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A History of Confirmation Parallels & Precedents

A History of Confirmation Parallels & Precedents

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A History of Confirmation Parallels & Precedents

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  1. A History of ConfirmationParallels & Precedents • An initiation ritual signifying and effecting full membership in the church • Characterized by confusion • Initiation for infants and adult converts • It is given only once • Seal of the Holy Spirit • Intensification for children and adolescents • Reaffirms the meaning of Baptism • Transition period • Re-anoints and renews • Verbal assent is to Baptismal promises

  2. A History of ConfirmationParallels & Precedents • Receiving the Holy Spirit • Guided and empowered by the Spirit • For Jewish Christians it is the beginning of the Messianic Age. • Everything that seemed beyond human ability was attributed to the Holy Spirit • The courage to preach • People’s willingness to accept it • Miraculous cures and conversions • Decisions and courses of events that led to the spread of the gospel • The communities survival of persecution

  3. A History of ConfirmationParallels & Precedents • Receiving the Holy Spirit • Baptism was the sign of acceptance but other signs existed as well • Living in a spirit of love for the brotherhood • Serving the community and ministering to its needs • Avoiding sin and scandal • Obeying religious, civil and family authority • Romans 12; I Corinthians 2; I John 4 • Charismatic utterances and prophecy • Spiritual ecstasies and visions • Religious insight and inspired teachings • I Corinthians 12-14

  4. A History of ConfirmationParallels & Precedents • Receiving the Holy Spirit • Often these manifestations came with the laying on of hands • Acts 8:14-18;9:31 • The imposition of hands was not always associated with Baptism • Acts 2:41; 9:18-19; 19:1-7 • Imposition of hands was a ritual for delegating responsibility and authority in the community • Acts 6:6; I Timothy 4:14

  5. A History of ConfirmationParallels & Precedents • Receiving the Holy Spirit • As late as the 2nd Century Irenaeus of Lyons wrote of the importance of charismatic gifts visible signs of the Holy Spirit • 200 years later these charismatic signs had completely disappeared. • Augustine of Hippo writes, “Who in the present day expects that those on whom hands are laid for the bestowal of the spirit will suddenly begin speaking in tongues?”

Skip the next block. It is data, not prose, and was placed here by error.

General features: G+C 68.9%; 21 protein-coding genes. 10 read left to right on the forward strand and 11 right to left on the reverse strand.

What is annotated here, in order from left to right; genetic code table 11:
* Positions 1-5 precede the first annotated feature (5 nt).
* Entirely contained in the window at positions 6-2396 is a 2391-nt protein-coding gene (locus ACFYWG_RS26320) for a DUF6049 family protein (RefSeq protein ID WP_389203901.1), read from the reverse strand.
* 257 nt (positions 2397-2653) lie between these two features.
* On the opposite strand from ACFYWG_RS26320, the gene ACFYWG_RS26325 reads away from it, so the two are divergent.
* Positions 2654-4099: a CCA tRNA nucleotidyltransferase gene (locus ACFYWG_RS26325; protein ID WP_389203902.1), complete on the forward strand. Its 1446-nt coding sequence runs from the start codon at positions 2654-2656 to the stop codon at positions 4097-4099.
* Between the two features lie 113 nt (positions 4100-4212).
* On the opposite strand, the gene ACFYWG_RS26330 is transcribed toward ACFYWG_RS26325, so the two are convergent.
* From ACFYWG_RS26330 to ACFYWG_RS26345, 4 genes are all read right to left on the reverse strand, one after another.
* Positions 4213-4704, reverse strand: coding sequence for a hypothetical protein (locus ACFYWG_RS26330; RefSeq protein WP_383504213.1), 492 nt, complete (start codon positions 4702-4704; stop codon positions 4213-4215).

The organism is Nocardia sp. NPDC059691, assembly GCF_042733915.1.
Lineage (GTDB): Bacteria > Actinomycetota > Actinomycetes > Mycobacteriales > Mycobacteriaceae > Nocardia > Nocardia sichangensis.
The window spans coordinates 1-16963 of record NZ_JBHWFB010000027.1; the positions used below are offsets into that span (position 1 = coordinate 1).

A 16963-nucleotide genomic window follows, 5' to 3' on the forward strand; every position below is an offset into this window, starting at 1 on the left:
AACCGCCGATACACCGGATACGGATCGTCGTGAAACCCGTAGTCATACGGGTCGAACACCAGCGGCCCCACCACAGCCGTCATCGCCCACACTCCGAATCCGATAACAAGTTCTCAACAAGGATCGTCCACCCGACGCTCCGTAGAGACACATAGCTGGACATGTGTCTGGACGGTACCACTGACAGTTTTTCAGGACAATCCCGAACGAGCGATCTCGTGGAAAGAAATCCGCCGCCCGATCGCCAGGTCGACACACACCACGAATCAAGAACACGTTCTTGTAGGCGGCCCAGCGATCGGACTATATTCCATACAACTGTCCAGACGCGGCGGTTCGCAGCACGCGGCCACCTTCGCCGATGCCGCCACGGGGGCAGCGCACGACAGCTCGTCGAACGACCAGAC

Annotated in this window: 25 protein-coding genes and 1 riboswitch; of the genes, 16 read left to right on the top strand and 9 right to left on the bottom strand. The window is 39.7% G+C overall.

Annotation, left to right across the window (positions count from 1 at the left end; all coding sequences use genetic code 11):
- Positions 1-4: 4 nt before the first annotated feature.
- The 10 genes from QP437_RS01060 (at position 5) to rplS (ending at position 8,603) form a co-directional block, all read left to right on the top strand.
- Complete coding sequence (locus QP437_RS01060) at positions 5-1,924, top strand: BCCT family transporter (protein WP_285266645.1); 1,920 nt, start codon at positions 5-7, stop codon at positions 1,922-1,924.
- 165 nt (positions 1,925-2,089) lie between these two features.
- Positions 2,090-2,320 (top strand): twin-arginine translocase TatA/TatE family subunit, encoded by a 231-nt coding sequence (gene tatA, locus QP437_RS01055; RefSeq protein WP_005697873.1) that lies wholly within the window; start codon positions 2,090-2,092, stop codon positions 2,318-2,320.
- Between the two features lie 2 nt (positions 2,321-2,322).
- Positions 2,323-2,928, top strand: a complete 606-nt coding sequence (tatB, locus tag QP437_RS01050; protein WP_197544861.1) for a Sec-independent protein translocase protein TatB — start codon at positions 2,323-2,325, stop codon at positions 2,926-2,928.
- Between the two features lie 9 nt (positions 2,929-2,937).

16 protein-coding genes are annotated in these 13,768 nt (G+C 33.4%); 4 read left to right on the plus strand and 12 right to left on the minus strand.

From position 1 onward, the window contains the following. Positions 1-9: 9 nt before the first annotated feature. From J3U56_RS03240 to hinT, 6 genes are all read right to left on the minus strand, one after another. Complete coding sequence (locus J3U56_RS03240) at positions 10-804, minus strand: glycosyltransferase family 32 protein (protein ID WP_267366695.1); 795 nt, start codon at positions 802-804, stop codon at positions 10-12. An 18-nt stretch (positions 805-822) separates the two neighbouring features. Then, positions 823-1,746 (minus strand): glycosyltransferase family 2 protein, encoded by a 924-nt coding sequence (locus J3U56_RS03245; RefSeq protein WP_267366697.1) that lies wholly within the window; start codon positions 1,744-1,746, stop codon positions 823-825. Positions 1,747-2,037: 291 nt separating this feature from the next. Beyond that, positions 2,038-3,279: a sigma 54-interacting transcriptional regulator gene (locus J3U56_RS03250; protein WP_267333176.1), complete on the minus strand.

6. A History of ConfirmationParallels & Precedents • Receiving the Holy Spirit • By the year 200 most communities in the west performed two back to back rites • Baptism signifying spiritual regeneration • And anointing signifying reception of the Holy Spirit • Third century Eastern rites mention no such post-anointing but the Baptism was preceded by an anointing of the whole body by deacons and deaconesses. • Baptismal water brought the Holy Spirit • John Chrysostom Bishop of Constantinople • Theodore, Bishop of Mopsuestia in Syria

  7. A History of ConfirmationParallels & Precedents • Receiving the Holy Spirit • Beginning in the 3rd century all descriptions of western Baptisms included various actions performed by the presiding bishop after candidates came out of the pool • Placing of hands over the heads of either each individual or the group • Placing the sign of the cross on the forehead • Pouring of oil over the head • Making the sign of the cross with oil on the head

  8. A History of ConfirmationParallels & Precedents • Rome (215) - The bishop extended a hand over the candidates and prayed that they be filled with the Holy Spirit, then he pored oil and laid his hand on their head, made the sign of the cross on their forehead, and gave them a ritual kiss known as the kiss of peace. • Imposition of hands was done in symbolic imitation of the apostles action described in the New Testament • The poring of oil was symbolic representation of the reception of the Holy Spirit • The oil was perfumed scented with either myrrh or balsam and referred to as chrism • Symbolized the Christians need to be sweetness in the world • The sign of the cross symbolized acceptance of Christ